Pappardelle with Broad Beans, Peas Topped with Watercress & Emozioni Pacchieri Review

Express News: this recipe made it to the final of Tuscany Now Cook Off. In spite of being the judges' favourite, the competition went to public votes where the number of people you know is as important as the quality of a recipe. Sadly it lost that round.
Trying out new products is part of the job and yesterday, I realised how easy it was loose  sight of reality. Yesterday, I got caught.

It happened when we joined, his brother and brother's friends' pub quiz team. This pub is old, the wall paper peels off the walls, all in all it's rather decrepit but so full of atmosphere. Deco-wise the piece de resistance is a massive crystal chandelier for which Del Boy would have sold his grand-dad (and possibly would have found a buyer in this very pub).

During the quiz, we were asked, "What's the name for a  long tubed pasta with ridges". All eyes were on me. I don't do music, I am appalling at questions of  sport, so the least I can do, is to answer spontaneously foodie questions.
But I drew a blank. Nothing sprang to mind. The only thing I could think of, was the exquisite white box I had received the week before, sent for review by an Italian Gourmet specialist "Emozioni". It contained dried, large, short tubes of pasta which I was told, "Were favourite amongst celebrities and designers in Italy and New York."

And though the packaging was beautiful and classy, the content disappointed. Not for the quality of pasta, far from that, Emozioni's Paccheri Pasta are delicate and of very high standard but at three times the price of  dried pasta, I can't help thinking that customers pay for the packaging, to put it blankly, in my opinion, it's not value for money. At £5.90 for 250g, I would rather opt for fresh pasta.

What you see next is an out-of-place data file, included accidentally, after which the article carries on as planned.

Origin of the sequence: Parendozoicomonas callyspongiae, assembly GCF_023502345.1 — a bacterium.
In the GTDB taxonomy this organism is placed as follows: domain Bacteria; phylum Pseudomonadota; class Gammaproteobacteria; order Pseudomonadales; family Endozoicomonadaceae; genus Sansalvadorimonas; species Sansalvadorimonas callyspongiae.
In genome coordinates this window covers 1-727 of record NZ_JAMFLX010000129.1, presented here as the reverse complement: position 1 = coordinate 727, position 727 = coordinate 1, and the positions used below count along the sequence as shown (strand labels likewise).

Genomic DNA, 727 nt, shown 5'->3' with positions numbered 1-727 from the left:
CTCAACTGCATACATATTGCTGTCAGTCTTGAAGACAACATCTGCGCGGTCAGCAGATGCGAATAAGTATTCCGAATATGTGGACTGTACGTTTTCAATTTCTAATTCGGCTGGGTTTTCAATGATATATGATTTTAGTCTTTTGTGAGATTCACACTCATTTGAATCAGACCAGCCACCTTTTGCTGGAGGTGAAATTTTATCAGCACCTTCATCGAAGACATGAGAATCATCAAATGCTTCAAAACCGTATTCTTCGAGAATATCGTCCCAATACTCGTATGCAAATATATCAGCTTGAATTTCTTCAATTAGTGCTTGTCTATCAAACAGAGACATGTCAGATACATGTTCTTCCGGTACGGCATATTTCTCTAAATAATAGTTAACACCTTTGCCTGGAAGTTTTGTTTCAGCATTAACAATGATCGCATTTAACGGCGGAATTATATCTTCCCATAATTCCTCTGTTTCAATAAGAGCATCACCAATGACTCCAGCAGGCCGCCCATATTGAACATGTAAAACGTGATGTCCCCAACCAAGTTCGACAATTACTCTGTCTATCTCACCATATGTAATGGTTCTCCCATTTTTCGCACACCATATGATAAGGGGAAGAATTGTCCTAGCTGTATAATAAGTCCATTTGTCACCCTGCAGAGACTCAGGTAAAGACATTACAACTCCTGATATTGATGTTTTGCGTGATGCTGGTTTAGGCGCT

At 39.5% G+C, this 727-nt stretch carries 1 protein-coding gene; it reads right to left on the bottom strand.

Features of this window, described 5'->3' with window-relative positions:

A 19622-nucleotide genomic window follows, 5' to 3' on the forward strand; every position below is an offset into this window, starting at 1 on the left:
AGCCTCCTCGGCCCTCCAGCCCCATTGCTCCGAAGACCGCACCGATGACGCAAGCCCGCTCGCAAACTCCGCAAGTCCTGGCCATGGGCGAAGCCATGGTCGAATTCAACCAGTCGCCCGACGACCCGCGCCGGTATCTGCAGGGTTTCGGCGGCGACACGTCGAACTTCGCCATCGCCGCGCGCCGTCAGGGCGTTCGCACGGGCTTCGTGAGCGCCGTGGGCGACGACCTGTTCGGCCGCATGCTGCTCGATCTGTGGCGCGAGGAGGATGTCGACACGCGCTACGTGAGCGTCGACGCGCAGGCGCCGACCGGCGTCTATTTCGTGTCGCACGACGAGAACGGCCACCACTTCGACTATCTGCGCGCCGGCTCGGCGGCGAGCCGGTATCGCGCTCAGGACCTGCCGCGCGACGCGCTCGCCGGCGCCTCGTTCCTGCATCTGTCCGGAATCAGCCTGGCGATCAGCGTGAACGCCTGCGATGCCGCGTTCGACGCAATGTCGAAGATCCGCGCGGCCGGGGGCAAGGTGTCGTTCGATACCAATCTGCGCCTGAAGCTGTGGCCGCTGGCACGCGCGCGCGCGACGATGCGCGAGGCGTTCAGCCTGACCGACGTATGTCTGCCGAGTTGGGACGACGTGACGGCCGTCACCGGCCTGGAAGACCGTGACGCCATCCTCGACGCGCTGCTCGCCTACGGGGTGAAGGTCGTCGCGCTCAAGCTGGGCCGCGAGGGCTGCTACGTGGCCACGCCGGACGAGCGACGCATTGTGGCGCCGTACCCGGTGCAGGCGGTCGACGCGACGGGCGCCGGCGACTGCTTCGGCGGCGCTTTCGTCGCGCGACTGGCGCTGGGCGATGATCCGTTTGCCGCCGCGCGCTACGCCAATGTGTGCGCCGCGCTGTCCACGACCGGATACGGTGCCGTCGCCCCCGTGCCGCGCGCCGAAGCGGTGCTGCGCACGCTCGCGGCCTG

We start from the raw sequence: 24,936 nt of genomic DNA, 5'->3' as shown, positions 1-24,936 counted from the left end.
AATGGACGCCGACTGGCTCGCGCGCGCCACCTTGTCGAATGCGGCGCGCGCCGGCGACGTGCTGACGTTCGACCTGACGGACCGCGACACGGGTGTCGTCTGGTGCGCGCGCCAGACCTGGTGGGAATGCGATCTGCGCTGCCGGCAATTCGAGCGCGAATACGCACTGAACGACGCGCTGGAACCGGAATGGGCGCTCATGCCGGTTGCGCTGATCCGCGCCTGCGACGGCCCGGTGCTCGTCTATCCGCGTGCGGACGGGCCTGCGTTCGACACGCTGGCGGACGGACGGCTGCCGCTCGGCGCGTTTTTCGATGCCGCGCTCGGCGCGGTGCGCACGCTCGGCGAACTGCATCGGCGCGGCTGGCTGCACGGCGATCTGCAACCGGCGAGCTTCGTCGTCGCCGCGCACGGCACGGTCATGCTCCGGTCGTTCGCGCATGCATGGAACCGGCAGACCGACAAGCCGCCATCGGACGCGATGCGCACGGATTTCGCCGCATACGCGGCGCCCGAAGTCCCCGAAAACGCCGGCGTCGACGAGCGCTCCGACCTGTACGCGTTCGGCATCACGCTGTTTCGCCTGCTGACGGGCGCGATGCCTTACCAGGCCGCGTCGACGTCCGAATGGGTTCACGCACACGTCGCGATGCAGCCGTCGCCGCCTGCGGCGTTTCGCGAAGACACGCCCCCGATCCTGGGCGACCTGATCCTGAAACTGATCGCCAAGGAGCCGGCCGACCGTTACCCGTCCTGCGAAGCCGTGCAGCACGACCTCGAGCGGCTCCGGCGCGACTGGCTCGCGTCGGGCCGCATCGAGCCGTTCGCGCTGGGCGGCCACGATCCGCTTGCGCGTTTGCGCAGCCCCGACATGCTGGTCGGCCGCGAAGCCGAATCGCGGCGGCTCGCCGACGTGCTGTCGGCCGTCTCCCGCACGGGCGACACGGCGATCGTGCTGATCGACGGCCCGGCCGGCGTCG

To come back to the quiz, penne was put forward, cannelloni was the answer and Paccheri has nothing to do with it.

In the words of Ursula Ferrigno "to learn about Italian food is to understand Italian people" and it looks like I have a bit of learning to do. But as usual, this will have to be done in style,
So I enter a Parppadelle recipe in #TuscanyNowCookOff cooked with fresh broad beans, peas and topped with Watercess, this is a perfect dish for summer.  Having won the quiz, in spite of my knowledge gap, would I be on a roll and would this  blog spot will be a winner of the competition organised by Tuscany Now ?
Parppadelle with Broad Beans, Peas Topped with Watercress
Ingredients for 2 people

• 200g papardelle
• 2 big handfuls each of peas and broad beans (outer skins removed) + any greens you have in the fridge (in proportion)
• Extra-virgin olive oil
• Juice of 1/2 lemon + salt and pepper
• Small bunch of watercress (keep a handful to chop finely for decoration)
Cook the pasta in 2.5l of boiling salted water for 10-12 minutes.
In the meantime in a small saucepan boil the peas, broad beans and greens(optional) for 3 minutes. Drain and remove the skin of the broad beans.
Drain the pasta. Quickly return to the empty saucepan (no heat needed) add olive oil, lemon juice, salt, pepper and veggies (not the rocket) toss and served on warm plate.
Top with watercress and sprinkle chopped cress on the pasta.

1 comment:

Sarah Trivuncic said...

You were robbed - penne is the correct answer. Cannelloni are bigger tubes but don't have ridges. Technically only "penne rigate" has the ridges ;-)

I love fresh papardelle and have enjoyed it very much "alla cinghale" (with hare) in Florence. Many moons ago!



Related Posts with Thumbnails